Is Methanol In Aspartame Toxic?

The methanol in aspartame is a free-form replica and laboratory grade of wood alcohol – and that’s toxic anyway you slice it. Methanol was a logical (and cheap) way to “attach” the phenylalanine and aspartic acid in aspartame. However, the methanol in aspartame is not natural and aspartame does not contain methanol’s counterpart, ethanol. (Methanol "denatures" ethanol.) Methanol is found in aspartame as a food ingredient, not a by-product of aspartame’s decomposition.

Aspartame, dark wines, and liquor provide similar levels of methanol. Methanol rapidly degrades into formaldehyde and formic acid.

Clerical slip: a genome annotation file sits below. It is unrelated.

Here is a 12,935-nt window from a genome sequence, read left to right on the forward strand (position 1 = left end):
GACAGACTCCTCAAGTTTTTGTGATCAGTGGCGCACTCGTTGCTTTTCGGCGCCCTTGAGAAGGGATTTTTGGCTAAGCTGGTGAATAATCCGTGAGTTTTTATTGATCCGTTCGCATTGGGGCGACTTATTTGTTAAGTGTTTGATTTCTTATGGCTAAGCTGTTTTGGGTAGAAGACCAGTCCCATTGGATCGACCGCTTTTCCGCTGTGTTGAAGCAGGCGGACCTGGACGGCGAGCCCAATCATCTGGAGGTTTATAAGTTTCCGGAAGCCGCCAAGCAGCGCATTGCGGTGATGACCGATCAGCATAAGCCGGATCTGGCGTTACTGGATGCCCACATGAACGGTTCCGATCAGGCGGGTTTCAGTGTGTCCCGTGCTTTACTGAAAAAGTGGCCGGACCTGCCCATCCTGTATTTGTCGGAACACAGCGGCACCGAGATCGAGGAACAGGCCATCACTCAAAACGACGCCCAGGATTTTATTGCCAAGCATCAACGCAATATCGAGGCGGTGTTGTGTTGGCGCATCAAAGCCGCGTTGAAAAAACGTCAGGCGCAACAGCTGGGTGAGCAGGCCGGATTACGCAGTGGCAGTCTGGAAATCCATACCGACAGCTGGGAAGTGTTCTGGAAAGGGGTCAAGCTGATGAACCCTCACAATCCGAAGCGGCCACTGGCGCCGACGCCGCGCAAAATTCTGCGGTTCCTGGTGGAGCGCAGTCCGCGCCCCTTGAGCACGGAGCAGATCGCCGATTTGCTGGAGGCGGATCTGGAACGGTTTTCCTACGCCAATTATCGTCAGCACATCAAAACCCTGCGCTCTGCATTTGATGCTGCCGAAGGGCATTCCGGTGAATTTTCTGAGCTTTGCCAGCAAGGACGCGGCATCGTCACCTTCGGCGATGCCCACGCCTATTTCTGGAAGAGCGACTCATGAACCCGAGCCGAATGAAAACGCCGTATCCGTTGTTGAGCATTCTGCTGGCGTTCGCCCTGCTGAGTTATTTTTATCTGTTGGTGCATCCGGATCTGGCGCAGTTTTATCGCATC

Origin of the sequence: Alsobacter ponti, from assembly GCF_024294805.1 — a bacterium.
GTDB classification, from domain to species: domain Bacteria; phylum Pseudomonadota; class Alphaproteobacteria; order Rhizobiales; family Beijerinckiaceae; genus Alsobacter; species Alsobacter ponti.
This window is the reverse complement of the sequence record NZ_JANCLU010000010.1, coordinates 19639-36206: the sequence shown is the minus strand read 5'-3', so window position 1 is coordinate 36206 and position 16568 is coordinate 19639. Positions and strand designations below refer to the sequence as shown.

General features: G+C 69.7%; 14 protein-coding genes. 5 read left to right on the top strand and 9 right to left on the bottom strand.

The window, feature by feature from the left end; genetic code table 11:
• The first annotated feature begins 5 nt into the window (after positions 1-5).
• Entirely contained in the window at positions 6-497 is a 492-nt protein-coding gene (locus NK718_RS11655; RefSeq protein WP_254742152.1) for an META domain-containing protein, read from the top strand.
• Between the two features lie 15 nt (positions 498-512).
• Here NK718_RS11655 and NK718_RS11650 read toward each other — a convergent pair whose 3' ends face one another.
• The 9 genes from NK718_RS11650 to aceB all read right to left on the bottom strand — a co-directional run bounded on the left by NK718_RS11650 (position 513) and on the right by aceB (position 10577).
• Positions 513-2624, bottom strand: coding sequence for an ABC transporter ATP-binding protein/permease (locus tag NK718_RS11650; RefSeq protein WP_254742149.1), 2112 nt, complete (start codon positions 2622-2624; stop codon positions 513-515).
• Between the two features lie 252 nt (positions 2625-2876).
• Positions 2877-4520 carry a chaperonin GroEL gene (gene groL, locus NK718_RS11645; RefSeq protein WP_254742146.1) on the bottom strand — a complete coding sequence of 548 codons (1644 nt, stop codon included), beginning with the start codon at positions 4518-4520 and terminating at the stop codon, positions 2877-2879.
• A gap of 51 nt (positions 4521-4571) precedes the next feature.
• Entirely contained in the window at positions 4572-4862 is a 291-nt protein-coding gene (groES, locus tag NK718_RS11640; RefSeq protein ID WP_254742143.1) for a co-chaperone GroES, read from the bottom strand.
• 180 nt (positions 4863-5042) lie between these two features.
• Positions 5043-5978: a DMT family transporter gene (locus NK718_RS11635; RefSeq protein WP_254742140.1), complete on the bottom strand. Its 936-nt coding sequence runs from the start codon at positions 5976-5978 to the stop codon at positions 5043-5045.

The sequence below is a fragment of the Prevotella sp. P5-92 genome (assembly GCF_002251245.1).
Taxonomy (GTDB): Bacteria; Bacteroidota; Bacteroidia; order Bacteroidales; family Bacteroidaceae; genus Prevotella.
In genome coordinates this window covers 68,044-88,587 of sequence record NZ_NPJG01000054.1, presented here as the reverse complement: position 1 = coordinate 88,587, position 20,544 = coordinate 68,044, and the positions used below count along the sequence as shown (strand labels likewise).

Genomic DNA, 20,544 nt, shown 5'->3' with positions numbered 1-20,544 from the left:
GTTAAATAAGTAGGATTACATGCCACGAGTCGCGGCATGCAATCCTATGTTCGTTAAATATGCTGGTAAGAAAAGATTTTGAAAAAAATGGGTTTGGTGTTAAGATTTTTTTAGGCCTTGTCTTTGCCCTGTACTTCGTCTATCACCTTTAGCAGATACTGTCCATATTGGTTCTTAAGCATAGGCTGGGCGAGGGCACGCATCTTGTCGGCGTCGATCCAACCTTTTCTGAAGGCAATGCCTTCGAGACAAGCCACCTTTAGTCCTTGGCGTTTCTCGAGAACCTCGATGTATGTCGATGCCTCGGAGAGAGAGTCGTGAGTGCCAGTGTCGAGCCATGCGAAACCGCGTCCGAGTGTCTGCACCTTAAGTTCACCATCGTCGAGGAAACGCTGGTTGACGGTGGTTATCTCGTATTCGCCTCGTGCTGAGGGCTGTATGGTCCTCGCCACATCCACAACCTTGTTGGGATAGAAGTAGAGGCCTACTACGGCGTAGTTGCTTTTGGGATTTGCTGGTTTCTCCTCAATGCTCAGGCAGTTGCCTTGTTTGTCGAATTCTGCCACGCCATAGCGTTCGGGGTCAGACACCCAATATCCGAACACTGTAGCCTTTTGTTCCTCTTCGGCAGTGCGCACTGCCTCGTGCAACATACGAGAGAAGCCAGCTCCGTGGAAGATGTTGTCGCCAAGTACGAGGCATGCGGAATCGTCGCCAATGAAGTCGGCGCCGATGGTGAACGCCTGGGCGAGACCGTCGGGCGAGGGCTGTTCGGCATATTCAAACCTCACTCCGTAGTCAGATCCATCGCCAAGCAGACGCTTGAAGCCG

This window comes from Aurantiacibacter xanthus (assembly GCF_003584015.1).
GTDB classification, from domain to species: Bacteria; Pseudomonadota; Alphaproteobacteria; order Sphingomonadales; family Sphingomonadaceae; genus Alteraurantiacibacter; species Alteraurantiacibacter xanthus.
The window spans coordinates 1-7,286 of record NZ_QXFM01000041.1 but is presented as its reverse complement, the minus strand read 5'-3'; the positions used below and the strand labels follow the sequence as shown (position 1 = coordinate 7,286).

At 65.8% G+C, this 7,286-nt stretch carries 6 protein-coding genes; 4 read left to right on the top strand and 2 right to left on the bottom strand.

Alcoholics can get a “fix” from the methanol in aspartame. Free-form laboratory methanol is no different from great-grandpa’s white lightening distilled in his barn. The methanol in aspartame is a laboratory concoction, no doubt, and one that is proven harmful to human health, especially in children and for fetuses.



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